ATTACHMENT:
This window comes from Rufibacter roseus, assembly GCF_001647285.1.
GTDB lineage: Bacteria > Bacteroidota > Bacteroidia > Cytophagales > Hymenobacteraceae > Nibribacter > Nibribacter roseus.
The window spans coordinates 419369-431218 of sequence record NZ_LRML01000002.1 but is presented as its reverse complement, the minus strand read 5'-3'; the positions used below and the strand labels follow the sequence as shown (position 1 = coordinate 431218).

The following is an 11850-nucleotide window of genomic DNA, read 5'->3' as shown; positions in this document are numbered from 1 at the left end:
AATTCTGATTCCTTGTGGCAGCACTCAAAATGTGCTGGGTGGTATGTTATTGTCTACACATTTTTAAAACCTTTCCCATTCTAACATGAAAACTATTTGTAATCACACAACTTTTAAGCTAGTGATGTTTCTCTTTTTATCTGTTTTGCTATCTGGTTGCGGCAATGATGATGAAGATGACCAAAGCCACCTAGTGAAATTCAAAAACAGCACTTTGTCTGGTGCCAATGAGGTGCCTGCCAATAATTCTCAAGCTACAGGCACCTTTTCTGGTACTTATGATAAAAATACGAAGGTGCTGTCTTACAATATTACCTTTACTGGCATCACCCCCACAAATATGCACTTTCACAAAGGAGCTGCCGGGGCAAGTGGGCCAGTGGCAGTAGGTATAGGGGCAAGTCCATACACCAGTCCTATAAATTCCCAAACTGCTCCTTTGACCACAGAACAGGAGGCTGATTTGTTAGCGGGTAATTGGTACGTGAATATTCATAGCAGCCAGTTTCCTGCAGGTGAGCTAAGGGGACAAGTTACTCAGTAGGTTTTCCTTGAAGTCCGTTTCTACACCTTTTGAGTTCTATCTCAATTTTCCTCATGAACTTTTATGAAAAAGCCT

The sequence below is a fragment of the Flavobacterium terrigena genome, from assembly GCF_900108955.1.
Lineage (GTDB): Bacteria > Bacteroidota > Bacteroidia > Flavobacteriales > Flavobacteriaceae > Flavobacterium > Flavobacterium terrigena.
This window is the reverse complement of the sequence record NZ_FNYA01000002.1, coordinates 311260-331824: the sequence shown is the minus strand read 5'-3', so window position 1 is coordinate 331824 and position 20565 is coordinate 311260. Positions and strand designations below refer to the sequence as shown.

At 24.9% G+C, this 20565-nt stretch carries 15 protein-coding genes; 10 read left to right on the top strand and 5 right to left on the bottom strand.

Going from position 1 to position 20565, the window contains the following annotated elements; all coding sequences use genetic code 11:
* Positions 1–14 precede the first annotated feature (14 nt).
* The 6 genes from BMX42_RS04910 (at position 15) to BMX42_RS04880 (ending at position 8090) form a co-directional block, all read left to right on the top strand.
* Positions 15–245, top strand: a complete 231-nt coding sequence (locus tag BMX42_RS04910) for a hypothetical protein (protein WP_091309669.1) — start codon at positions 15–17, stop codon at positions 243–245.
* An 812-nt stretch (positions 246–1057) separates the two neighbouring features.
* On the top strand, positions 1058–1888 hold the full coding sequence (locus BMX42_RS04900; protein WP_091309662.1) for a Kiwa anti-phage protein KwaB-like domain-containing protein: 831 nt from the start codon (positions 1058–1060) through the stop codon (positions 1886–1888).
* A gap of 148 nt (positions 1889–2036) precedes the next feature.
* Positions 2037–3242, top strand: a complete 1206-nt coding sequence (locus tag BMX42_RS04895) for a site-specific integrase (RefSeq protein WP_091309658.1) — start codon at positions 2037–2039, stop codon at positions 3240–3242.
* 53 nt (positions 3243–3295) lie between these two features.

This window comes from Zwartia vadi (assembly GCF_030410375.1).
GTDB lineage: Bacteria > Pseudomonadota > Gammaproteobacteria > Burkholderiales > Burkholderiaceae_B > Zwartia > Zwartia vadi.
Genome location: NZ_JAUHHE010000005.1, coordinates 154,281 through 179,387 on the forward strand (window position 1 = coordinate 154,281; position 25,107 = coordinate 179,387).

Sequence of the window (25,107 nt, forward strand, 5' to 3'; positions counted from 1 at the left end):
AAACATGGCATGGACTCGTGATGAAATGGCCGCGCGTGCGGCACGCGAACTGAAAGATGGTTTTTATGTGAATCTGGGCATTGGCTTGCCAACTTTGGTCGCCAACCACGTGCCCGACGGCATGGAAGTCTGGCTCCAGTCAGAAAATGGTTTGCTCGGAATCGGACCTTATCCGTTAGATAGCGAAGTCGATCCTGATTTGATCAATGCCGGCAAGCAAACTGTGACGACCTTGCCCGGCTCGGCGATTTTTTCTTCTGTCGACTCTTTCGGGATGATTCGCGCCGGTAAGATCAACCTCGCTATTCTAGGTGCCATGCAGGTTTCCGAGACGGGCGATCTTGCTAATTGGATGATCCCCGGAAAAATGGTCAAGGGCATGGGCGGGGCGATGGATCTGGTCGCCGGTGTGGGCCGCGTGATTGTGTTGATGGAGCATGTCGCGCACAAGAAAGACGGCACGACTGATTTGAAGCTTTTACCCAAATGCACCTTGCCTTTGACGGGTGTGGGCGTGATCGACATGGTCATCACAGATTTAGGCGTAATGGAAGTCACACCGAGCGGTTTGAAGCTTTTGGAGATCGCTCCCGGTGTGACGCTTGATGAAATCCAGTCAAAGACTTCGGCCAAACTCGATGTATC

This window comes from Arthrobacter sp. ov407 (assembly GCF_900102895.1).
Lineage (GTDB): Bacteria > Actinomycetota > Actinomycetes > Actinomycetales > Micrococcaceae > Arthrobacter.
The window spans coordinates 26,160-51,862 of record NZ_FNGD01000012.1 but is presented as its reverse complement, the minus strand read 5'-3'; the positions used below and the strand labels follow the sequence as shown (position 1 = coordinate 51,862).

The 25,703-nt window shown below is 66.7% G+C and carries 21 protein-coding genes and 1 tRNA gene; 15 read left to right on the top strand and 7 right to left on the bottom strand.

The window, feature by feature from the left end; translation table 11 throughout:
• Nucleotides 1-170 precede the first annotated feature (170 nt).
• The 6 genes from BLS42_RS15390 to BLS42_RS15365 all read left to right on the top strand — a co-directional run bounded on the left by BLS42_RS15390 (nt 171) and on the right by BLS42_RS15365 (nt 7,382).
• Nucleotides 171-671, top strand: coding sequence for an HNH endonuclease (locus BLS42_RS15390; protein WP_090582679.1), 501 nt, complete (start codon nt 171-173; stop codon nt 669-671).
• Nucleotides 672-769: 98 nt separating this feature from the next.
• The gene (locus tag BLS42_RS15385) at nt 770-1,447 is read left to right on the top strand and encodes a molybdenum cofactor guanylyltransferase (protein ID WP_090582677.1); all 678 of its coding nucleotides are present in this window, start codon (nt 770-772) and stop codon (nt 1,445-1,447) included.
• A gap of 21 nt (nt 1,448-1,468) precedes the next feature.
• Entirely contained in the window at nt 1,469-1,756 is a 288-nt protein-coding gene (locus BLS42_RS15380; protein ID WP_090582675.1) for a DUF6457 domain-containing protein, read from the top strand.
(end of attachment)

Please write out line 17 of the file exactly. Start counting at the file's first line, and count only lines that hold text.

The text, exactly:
* Positions 2037–3242, top strand: a complete 1206-nt coding sequence (locus tag BMX42_RS04895) for a site-specific integrase (RefSeq protein WP_091309658.1) — start codon at positions 2037–2039, stop codon at positions 3240–3242.